Happy weekend everyone. I’m laid in bed feeling sorry for myself as I write this. I have a cold with a painful cough and am distracting myself with blog reading and Web surfing! So I thought I’d write a post about the Dress Like Your Grandma challenge hosted by Tanya of blog Mrs Hughes than ran this past month.
This is a vintage sewing challenge where family history can inspire your wardrobe. You take a photo of your grandma (or your granddad, great-grandma, mum, auntie, someone else’s grandma – you get the idea!) and re-create an outfit or piece that they are wearing using vintage or reproduction patterns. It isn’t a competition but a way to challenge yourself with a special project!
My Grandma, was called Euphemia Gertrude Thomas (nee Nutt). She lived with my Grandad in a little village called North Ferriby in Hull. This picture is from one of my Grandparents regular trips to the coast – we think Scarborough. They always liked to dress up for a trip to the coast and walk the promenade. I love this photo so much. Look how committed to each other they look. Perfectly in sync.
To recreate the dress I used Vogue 9127 and rose print polycotton from Birmingham Rag Market. I used poppers instead of buttons at the front and kept the dress a little shorter. I added red shoes (my Grandma wore red shoes on her first date with my Grandad) and curled my hair for a similar look without chopping it all off. Sadly I couldn’t make it to the coast in time for a photo.
I ran out of material for the sleeves as this dress is fabric hungry and couldn’t source more which was disappointing. I also wish I’d made a front fastening belt like my grandma is wearing but I’m generally pretty happy with the result!
To see my previous version of this dress see this post.
My grandma was also an avid dressmaker and probably made her dress from the photo. The sad thing is I only found this out at her funeral. For most of my life she had severe alzheimers and she was here until her early 90s. It was so bad she couldn’t talk to anyone coherently or make sense of the world so I didn’t really know about her wonderful skills when I started sewing. I knew she had a sewing box but assumed it was for mending and small projects. However I did inherit her hand crank machine that my Dad discovered in the loft. Plus a pair of pinking shears with her name tag on them which my mum had been using but Grandma used to take to a social sewing session at her Church. These two items are a great way to feel she’s helping me sew and like I know something real about her. Decades apart we’ve followed the same actions; cutting fabric, stitching darts, sewing on buttons and even pinking seams with the same shears.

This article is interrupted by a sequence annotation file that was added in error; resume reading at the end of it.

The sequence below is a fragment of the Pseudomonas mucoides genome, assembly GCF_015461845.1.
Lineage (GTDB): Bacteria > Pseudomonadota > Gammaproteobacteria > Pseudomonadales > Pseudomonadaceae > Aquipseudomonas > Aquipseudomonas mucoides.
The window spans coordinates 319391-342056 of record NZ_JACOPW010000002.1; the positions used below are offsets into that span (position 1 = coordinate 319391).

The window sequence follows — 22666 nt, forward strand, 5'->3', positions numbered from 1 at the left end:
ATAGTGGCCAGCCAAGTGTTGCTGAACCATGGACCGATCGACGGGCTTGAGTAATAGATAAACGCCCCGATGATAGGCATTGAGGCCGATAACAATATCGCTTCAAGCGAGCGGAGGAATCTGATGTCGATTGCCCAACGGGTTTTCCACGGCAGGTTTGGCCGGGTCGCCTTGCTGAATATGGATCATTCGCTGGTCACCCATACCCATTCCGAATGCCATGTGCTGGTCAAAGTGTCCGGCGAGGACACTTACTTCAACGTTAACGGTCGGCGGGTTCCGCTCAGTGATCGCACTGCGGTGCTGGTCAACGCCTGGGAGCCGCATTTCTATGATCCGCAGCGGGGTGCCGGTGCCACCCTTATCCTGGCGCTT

For years I’ve wanted to make a replica of this dress for The Vintage Pledge but could never find the perfect sewing pattern or fabric. I think I came close in the end though. My poor friends (including Marie, founder of the pledge) got dragged around so many fabric shops to find this material. They were really supportive in finding the right rose design so thank you ladies!
This was a really great challenge to help feel connected with my Grandma so thank you Tanya so much for giving me the push I needed. On my next free weekend I might try and head out to Scarborough for a photo on the promenade just like this one. Wish me luck!
Sewing and wearing vintage-inspired clothing is something I love to do. I often find these patterns have more interesting construction details and work well in both vintage look and modern fabrics.
When I heard the line up for McCall’s Big Vintage Sew-along I was really excited. There are so many excellent patterns in there. If you haven’t checked out the full edit head to this foldline summary or see the site www.vintagesewing.co.uk. There are 20 patterns in total, from the 1930s through to the 1960s plus a couple of Gertie’s 50/60s inspired patterns (they’re understandably year-less but stylistically probably just dip into the 60s).
Over the coming months you’ll see versions of all the patterns cropping up online thanks to the BV Sew-along blogger tour, this will keep the inspiration bubbling and hopefully help you get started.
If you just can’t wait to clock eyes on some vintage dresses, I’m here to help. I realised I’d already sewn four of the patterns from the edit! So take a look at my round up and let me know if you’re tempted to make any of the patterns yourself. I’ve included notes on things to watch out for and as getting the size right with vintage patterns is so important, detailed what size this 5ft4 lady with a 36” bust and 41” hip chose. Right, now you know how bootylicious I am, let’s get started!
(Warning: The pictures in this post were assisted by a professional make up artist and photographer who I coerced into making everything look nice but have not been airbrushed as proof by my sock lines hahaha)